This paper focuses on constraining the erosion rate in the area of the Allchar Sb-As-Tl-Au deposit (Macedonia). It contains the largest known reserves of lorandite (TlAsS 2 ), which is essential for the LORanditeEXperiment (LOREX), aimed at determining the long-term solar neutrino flux. Because the erosion history of the Allchar area is crucial for the success of LOREX, we applied terrestrial in situ cosmogenic nuclides including both radioactive ( 26 Al and 36 Cl) and stable ( 3 He and 21 Ne) nuclides in quartz, dolomite/calcite, sanidine, and diopside. The obtained results suggest that there is accordance in the values obtained by applying 26 Al, 36 Cl, and 21 Ne for around 85% of the entire sample collection, with resulting erosion rates varying from several tens of m/Ma to ∼165 m/Ma. The samples from four locations (L-8 CD, L1b/R, L1c/R, and L-4/ADR) give erosion rates between 300 and 400 m/Ma. Although these localities reveal remarkably higher values, which may be explained by burial events that occurred in part of Allchar, the erosion rate estimates mostly in the range between 50 and 100 m/Ma. This range further enables us to estimate the vertical erosion rate values for the two main ore bodies Crven Dol and Centralni Deo. We also estimate that the lower and upper limits of average paleo-depths for the ore body Centralni Deo from 4.3 Ma to the present are 250-290 and 750-790 m, respectively, whereas the upper limit of paleo-depth for the ore body Crven Dol over the same geological age is 860 m. The estimated paleo-depth values allow estimating the relative contributions of 205 Pb derived from pp-neutrino and fast cosmic-ray muons, respectively, which is an important prerequisite for the LOREX experiment.

  7. Erosion rate study at the Allchar deposit (Macedonia) based on radioactive and stable cosmogenic nuclides (26 Al, 36 Cl, 3 He, and 21 Ne)

    Science.gov (United States)

    Cvetković, V.; Niedermann, S.; Pejović, V.; Amthauer, G.; Boev, B.; Bosch, F.; Aničin, I.; Henning, W. F.

    2016-01-01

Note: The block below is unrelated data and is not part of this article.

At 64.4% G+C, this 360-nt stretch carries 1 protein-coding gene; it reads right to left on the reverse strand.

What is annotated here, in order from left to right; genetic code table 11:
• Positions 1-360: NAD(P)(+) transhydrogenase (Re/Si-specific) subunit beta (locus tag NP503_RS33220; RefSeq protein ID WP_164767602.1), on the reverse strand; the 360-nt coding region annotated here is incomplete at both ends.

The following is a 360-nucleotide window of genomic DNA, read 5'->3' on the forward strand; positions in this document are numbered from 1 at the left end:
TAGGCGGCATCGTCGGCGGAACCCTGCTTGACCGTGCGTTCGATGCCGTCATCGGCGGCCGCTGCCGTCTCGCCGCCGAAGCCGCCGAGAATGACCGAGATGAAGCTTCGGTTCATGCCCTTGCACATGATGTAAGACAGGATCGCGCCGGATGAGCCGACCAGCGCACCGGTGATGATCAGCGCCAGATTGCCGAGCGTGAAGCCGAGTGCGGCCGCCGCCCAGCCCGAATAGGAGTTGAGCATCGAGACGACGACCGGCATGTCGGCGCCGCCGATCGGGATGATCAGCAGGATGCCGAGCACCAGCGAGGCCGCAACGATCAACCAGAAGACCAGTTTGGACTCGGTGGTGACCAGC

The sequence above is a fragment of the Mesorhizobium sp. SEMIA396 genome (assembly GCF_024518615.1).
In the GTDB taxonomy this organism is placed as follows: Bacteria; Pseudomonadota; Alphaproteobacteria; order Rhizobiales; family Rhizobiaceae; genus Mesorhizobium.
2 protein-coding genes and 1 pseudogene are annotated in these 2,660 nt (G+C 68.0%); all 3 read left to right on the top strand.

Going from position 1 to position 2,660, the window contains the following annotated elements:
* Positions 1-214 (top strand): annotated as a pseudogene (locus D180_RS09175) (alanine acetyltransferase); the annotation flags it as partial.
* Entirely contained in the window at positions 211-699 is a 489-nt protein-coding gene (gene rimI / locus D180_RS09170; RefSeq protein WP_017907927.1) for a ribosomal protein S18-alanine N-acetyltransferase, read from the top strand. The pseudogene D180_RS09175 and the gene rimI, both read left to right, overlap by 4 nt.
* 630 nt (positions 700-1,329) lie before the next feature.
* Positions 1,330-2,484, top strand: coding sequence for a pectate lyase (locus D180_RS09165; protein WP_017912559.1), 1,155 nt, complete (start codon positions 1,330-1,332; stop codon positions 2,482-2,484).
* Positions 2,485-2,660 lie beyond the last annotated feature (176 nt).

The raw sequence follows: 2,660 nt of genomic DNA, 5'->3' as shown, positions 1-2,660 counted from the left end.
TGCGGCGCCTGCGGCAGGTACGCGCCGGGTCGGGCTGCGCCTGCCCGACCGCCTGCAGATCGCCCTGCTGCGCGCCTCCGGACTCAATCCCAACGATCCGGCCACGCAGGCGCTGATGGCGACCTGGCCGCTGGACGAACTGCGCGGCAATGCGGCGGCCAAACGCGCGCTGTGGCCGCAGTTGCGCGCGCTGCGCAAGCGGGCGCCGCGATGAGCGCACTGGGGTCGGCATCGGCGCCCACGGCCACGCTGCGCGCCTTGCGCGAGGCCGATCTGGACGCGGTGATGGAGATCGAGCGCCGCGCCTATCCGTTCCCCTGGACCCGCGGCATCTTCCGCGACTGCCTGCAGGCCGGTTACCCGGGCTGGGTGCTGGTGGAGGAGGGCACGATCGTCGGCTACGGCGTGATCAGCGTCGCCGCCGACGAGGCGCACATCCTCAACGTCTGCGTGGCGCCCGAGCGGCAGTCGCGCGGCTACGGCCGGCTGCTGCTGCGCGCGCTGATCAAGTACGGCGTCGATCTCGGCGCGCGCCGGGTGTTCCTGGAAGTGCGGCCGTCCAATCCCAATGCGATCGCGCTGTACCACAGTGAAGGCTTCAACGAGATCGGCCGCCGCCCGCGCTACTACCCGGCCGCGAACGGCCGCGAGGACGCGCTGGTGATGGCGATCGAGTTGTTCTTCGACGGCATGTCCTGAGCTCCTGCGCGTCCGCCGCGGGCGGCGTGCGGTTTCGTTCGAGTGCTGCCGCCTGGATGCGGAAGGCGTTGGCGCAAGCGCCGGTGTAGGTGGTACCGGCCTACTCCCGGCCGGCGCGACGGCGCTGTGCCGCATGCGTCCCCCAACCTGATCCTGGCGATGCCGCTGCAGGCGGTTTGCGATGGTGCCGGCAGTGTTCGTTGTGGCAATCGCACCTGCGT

Abstract This paper focuses on constraining the erosion rate in the area of the Allchar Sb‐As‐Tl‐Au deposit (Macedonia). It contains the largest known reserves of lorandite (TlAsS2), which is essential for the LORanditeEXperiment (LOREX), aimed at determining the long‐term solar neutrino flux. Because the erosion history of the Allchar area is crucial for the success of LOREX, we applied terrestrial in situ cosmogenic nuclides including both radioactive (26Al and 36Cl) and stable (3He and 21Ne) nuclides in quartz, dolomite/calcite, sanidine, and diopside. The obtained results suggest that there is accordance in the values obtained by applying 26Al, 36Cl, and 21Ne for around 85% of the entire sample collection, with resulting erosion rates varying from several tens of m/Ma to ∼165 m/Ma. The samples from four locations (L‐8 CD, L1b/R, L1c/R, and L‐4/ADR) give erosion rates between 300 and 400 m/Ma. Although these localities reveal remarkably higher values, which may be explained by burial events that occurred in part of Allchar, the erosion rate estimates mostly in the range between 50 and 100 m/Ma. This range further enables us to estimate the vertical erosion rate values for the two main ore bodies Crven Dol and Centralni Deo. We also estimate that the lower and upper limits of average paleo‐depths for the ore body Centralni Deo from 4.3 Ma to the present are 250–290 and 750–790 m, respectively, whereas the upper limit of paleo‐depth for the ore body Crven Dol over the same geological age is 860 m. The estimated paleo‐depth values allow estimating the relative contributions of 205Pb derived from pp‐neutrino and fast cosmic‐ray muons, respectively, which is an important prerequisite for the LOREX experiment. PMID:27587984